Christmas Puzzles 2014 – My Favourite Studies

by Frederic Friedel
12/29/2014 – Chess endgame studies used to be great fun, especially the creative and artistic variety that brought hours of solving pleasure. These days you simply enter the position in a computer and hit "Go". The solution usually appears in milliseconds, giving you milliseconds of enjoyment. Why don't you try to work with a chessboard and pieces. Here are two studies with solving instructions.

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ChessBase 2014 Christmas Puzzles

For the fifteenth anniversary of our apparently well-loved Christmas puzzles we have decided to go back in time and pick some of the best or most popular puzzles for you. Remember there are GM readers (and one of our regular authors) out there who were not born when we started the series. For older readers the cherries we will pick out of the original section will hopefully bring on nostalgic memories; and the younger ones will learn for the first time what we have been up to over the years.

(One top GM, who is approaching 2800, wrote us: "Terrible puzzles on the ChessBase page. Especially the first one. It keeps bothering my brain during my holidays. It took me couple days to figure out it's must be Black who is mating, but I am still struggling to see how.")

And of course we will start the new year with our traditional Christmas puzzle contest. On the first of January 2015 you will get some problems to solve, with the chance of winning interesting prizes. In the meantime here are the final three sections for 2014. The page will be updated from December 29–31.

December 30

December 31

January 1

December 29, 2014: My favourite studies

I was introduced to chess studies by one person, a world champion, and one book. It was over thirty years ago, in 1981, when a young Finn named Mika Korhonen came to stay for a week in my home. Mika was part of the Finnish problem solving team that had won the world championship in the helpmate section. He had written one of the world's first problem solving programs, Mika's Mate, for the Apple II computer.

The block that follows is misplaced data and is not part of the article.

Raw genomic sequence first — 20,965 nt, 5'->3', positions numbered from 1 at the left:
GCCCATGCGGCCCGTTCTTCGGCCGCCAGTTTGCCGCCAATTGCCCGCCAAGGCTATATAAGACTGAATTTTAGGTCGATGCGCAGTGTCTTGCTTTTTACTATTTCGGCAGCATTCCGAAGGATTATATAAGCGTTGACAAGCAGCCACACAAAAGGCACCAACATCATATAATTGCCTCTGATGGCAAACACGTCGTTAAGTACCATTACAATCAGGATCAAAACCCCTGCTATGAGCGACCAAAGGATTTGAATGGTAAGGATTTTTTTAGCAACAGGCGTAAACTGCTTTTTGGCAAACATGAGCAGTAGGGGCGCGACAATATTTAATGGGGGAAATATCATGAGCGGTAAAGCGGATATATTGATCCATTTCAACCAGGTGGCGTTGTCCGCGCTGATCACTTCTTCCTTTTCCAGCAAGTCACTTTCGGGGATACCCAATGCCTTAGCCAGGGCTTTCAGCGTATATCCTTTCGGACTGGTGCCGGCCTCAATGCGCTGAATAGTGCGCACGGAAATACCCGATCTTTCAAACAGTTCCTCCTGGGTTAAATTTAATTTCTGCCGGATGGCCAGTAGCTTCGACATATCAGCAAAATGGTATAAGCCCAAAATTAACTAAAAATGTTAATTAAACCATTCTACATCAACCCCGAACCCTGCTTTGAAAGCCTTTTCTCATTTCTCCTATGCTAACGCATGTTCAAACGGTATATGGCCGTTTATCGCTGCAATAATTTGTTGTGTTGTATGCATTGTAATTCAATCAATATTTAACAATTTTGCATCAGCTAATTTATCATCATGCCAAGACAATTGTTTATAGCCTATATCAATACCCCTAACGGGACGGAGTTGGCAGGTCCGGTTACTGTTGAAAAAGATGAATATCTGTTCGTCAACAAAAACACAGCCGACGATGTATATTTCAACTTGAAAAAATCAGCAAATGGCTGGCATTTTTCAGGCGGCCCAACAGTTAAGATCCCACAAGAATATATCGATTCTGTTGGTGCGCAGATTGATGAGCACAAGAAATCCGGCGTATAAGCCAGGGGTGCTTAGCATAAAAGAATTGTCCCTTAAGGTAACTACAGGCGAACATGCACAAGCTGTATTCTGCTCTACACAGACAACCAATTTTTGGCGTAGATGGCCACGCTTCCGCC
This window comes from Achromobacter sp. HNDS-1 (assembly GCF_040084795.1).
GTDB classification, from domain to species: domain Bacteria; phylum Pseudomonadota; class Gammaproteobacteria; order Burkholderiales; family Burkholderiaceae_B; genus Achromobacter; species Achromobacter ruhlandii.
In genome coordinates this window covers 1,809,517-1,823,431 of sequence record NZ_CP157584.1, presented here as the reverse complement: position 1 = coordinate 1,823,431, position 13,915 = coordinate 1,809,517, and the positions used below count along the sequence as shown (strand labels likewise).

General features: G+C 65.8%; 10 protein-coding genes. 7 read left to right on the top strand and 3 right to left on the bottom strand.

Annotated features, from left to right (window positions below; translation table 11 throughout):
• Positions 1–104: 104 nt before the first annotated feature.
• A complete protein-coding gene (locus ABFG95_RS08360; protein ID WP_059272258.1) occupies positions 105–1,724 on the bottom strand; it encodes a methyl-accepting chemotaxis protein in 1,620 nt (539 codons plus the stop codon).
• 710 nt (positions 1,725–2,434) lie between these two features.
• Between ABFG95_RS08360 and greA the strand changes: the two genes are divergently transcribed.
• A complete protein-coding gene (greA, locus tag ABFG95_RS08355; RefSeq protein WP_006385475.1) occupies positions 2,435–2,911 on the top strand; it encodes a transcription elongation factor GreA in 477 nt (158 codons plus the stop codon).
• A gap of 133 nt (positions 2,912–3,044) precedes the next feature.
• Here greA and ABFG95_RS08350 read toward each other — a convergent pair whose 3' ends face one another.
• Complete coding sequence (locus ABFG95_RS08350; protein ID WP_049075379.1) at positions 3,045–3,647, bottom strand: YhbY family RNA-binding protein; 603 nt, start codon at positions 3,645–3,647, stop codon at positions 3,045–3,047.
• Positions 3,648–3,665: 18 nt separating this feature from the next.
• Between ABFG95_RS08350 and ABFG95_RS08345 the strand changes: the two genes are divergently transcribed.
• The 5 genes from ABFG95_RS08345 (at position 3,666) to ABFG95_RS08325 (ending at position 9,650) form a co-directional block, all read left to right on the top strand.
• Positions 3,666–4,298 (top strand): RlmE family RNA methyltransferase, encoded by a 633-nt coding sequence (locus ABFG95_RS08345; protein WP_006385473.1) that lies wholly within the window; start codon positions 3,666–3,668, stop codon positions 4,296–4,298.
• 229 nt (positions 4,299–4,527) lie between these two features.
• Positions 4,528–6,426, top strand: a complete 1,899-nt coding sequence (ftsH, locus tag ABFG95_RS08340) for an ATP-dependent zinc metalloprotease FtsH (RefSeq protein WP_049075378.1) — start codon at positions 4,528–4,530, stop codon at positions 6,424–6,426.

Mika was also an endgame specialist, and he brought with him a book that we read, virtually from cover to cover, while he was there. It was John Roycroft's The Chess Endgame Study. Originally the book had appeared around 1972 and had been called Test Tube Chess, but Mika had the latest edition with the new title.

There was another guest staying with us at the time. It was a young boy from England, fifteen years old, tall and lanky, with feminine features and a giant Elo. It was Nigel Short, still an IM and playing in a Hamburg Grandmaster Tournament. Every morning, still in his pyjamas, every evening and on his free days he joined in the fun and solved studies with us. Naturally he was much better at it, so Mika had to pull out helpmates and other weird stuff to put the lad in his place.

I still own Roycroft's book, which Mika left behind, unable to bear the traumatic parting scenes that would have inevitably followed. It is well-thumbed, with dog's ears and little slips of paper in it, and pencilled notes on the side of hundreds of positions. These include solving times for Nigel and other top GMs who visited me, as well as for early chess computers. Big heavy "X"s mark my favourite studies. My taste has not changed substantially over the years.